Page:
Many swimmers, particularly seniors, have led the call for winter sports athletes to also get another year of eligibility. Last week, Texas seniors Maxime Rooney and Jack Collins penned a letter to NCAA president Mark Emmert urging him to consider granting senior athletes in winter sports another year.

Over the weekend, the Student Athletic Advisory Committees from the Power 5 conferences released a joint statement proposing that any student-athlete who did not “complete their championship season” should have the opportunity to pursue an additional year of eligibility.

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as much as i feel bad for the seniors who had prepared and waited for NCAAs, they cannot grant another year to those participating in NCAAs. its unfair.


Yea… it’s ALL unfair. If you had a college senior that prepared and earned the spot at NCAA you’d be saying something different. Using the word unfair is lacking compassion.


Well reasoned and written — and the second point about post-graduate programs is one that I’d not thought of but it makes sense.

Would love to see SwimSwam do a feature on how college swim programs are funded, because that’s come to be a huge piece of how this all plays out — from reading through stories and comments there seems to be shared general knowledge/well-founded assumptions, but not a whole lot of meat around it.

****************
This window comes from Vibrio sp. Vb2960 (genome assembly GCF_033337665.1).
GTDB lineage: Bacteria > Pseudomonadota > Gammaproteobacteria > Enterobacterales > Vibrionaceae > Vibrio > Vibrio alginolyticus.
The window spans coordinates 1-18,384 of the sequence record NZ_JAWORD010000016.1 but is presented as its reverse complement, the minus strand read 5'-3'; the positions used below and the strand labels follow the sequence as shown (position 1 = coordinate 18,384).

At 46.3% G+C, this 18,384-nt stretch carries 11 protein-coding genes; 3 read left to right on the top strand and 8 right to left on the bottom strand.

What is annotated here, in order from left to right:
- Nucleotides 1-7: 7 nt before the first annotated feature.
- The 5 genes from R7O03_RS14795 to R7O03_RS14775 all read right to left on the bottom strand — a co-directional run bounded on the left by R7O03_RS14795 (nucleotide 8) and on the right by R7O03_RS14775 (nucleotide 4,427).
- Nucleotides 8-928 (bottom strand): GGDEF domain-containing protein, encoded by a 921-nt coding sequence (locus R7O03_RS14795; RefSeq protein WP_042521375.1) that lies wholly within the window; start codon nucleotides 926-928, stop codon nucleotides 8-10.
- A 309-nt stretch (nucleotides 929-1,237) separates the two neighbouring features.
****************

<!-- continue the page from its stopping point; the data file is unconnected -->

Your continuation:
Swimming programs are principally funded from Football and Basketball revenues. With a substantial drop from March Madness 2020 AND Herb Herbstreet suggesting the 2020 NCAA Football season will likely be disrupted, swimming is in dire straits.


If football doesn’t happen this fall, it’ll be much more than just swimming (and for that matter, Olympic sports in general) that will be in dire straights. It’ll be the entire NCAA and the institutions themselves (beyond just the basic funding of athletic programs).

Bearly Breathing

I feel this official response is geared entirely as to what is “fair” and right for the institutions. Institutional competitiveness. Institutional resources. Completely deaf and blind to what is right for the student-athletes. One school might have a recruiting advantage for one year? Whoa whoa can’t have that. Better instead to quash the dreams of hundreds of the student-athletes. Their claim of empathizing for the kids rings completely hollow. Reading this angried up my blood. Now get off my lawn.


I would rather see a couple 100 SAs who only missed or did not get to finish NCAAs not get another shot vs watching universities deciding to cut programs. Focus on the big picture: a mid-major school like James Madison expects 12-15 spring sport seniors to return next year. That will cost JMU roughly $250K. That is double their budget for just the swim program to operate for one school year. To do another year is not only scholarships (if chosen to be honored); it will affect budgets: travel meals and hotels, equipment, suits, snacks/nutrition, clothing, and so on. And if the football season is affected…. It’s nice to offer the option. This option is going to have a price.… Read more »

About Torrey Hart

Torrey Hart

Torrey is from Oakland, CA, and majored in media studies and American studies at Claremont McKenna College, where she swam distance freestyle for the Claremont-Mudd-Scripps team. Outside of SwimSwam, she has bylines at Sports Illustrated, Yahoo Sports, SB Nation, and The Student Life newspaper.